• The uncomfortable discussion about reducing your rates
  • The senior people with whom you've always had "a good relationship" don't call back right away, or at all
  • Another law firm being selected for a transaction that's always been in your sweet spot - and you learned about it through the legal media or rumor mill

Are any of these clients angry with you or dissatisfied with your work? Not necessarily. It may be that, because this class of legal work is mature, everyone who does that work has become indistinct, and they're now lumped together in the "capable law firm for [legal service category]." Because the choice of firm that performs it has become less risky, and therefore less significant, the choice may have defaulted to whomever they had contact with at the time the need arose.

If you're comfortable being part of a large, indistinct mass of capable law firms that are seen as relatively interchangeable, do nothing. You're already there. Together, you can drive prices downward to where, in the face of rising operating costs, you're in danger of extinction.

If, however, you aspire to be perceived as a firm or lawyer of impact, with the pricing power that goes with it, you've got to be distinct. There aren't many ways to do that, but they include:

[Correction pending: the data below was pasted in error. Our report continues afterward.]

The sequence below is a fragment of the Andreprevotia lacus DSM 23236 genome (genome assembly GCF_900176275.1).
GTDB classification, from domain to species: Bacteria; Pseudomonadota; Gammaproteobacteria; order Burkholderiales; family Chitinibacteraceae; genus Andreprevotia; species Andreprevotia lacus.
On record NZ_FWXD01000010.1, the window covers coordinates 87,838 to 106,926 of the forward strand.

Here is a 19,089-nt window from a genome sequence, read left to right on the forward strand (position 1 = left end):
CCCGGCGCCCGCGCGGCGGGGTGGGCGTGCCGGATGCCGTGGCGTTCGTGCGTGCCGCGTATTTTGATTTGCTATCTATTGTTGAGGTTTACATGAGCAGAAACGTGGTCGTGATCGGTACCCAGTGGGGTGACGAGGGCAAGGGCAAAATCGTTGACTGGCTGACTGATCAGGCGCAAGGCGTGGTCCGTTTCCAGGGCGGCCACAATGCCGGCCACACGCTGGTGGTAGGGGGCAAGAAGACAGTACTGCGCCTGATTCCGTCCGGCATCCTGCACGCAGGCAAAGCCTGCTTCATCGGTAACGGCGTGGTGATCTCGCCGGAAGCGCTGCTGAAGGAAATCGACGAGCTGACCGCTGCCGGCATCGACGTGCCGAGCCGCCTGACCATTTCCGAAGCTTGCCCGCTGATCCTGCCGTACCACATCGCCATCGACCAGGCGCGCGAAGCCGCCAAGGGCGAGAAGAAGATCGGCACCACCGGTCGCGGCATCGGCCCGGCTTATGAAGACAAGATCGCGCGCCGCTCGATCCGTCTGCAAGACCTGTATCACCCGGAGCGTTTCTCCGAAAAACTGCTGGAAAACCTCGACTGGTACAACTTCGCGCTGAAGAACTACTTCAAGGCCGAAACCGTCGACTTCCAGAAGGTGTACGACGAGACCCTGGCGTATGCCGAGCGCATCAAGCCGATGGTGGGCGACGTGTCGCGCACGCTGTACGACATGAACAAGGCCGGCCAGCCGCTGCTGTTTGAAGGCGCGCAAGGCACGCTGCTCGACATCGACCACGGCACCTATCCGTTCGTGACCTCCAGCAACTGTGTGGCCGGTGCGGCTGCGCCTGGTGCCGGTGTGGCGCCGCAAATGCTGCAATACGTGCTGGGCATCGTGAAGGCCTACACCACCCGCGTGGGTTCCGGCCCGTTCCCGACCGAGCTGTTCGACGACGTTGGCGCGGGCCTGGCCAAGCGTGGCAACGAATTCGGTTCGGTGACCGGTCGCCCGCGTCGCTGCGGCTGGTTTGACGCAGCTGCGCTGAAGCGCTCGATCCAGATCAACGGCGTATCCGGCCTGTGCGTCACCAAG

A different perspective on an ongoing category of business problem, and a fresh approach to solving it ("Everybody treats this as an HR/employee exit problem, but it's really a trade secret problem...")

Innovative service delivery methods that reduce cost, speed up delivery, eliminate redundancies and align better with clients' operations (Think back to the original big-transaction electronic deal rooms that made real-time document collaboration a reality.)

A precise focus on a narrowly-defined market segment, where you're the industry expert of record ("Sarah is the organic restaurant lawyer; nobody knows that space like she does.")

As Jack Trout (and his late partner, Al Ries) sagely teach us in the first two principles offered in their seminal work, The 22 Immutable Laws of Marketing:

It’s better to be first than it is to be better.
— The Law of Leadership
If you can’t be first in a category, set up a new category you can be first in.
— The Law of the Category

How can you be first? How can you be different?

It doesn't have to be world-changing, like Henry Ford's mass-production line. It can be something simple like Ungaretti & Harris becoming, in 1995, the first law firm to offer a written client satisfaction guarantee, signed by all the partners.

Or the first lawyer to represent only other lawyers.

Or the first bank to finance tort litigation.

You get the idea. Now come up with a first for your practice.

Mike O'Horo